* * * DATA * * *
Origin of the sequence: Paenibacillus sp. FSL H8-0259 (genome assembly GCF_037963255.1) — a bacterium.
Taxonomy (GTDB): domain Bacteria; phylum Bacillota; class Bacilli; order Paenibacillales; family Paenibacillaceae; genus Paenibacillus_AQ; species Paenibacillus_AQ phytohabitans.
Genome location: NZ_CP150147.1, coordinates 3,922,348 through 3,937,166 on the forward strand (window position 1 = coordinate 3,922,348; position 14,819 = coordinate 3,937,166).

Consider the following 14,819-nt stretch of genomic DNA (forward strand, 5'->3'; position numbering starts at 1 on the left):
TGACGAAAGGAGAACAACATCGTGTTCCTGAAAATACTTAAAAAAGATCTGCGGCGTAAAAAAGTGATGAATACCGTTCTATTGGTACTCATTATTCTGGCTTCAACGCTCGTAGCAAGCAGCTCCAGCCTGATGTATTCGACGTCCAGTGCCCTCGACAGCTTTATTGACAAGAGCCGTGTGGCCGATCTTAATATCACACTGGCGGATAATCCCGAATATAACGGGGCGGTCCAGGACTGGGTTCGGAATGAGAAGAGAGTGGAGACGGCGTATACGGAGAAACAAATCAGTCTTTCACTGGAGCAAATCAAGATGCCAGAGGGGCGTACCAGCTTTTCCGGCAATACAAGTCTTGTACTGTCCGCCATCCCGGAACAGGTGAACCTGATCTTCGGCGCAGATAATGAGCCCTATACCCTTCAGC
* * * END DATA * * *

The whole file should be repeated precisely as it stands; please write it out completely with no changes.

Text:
Origin of the sequence: Paenibacillus sp. FSL H8-0259 (genome assembly GCF_037963255.1) — a bacterium.
Taxonomy (GTDB): domain Bacteria; phylum Bacillota; class Bacilli; order Paenibacillales; family Paenibacillaceae; genus Paenibacillus_AQ; species Paenibacillus_AQ phytohabitans.
Genome location: NZ_CP150147.1, coordinates 3,922,348 through 3,937,166 on the forward strand (window position 1 = coordinate 3,922,348; position 14,819 = coordinate 3,937,166).

Consider the following 14,819-nt stretch of genomic DNA (forward strand, 5'->3'; position numbering starts at 1 on the left):
TGACGAAAGGAGAACAACATCGTGTTCCTGAAAATACTTAAAAAAGATCTGCGGCGTAAAAAAGTGATGAATACCGTTCTATTGGTACTCATTATTCTGGCTTCAACGCTCGTAGCAAGCAGCTCCAGCCTGATGTATTCGACGTCCAGTGCCCTCGACAGCTTTATTGACAAGAGCCGTGTGGCCGATCTTAATATCACACTGGCGGATAATCCCGAATATAACGGGGCGGTCCAGGACTGGGTTCGGAATGAGAAGAGAGTGGAGACGGCGTATACGGAGAAACAAATCAGTCTTTCACTGGAGCAAATCAAGATGCCAGAGGGGCGTACCAGCTTTTCCGGCAATACAAGTCTTGTACTGTCCGCCATCCCGGAACAGGTGAACCTGATCTTCGGCGCAGATAATGAGCCCTATACCCTTCAGC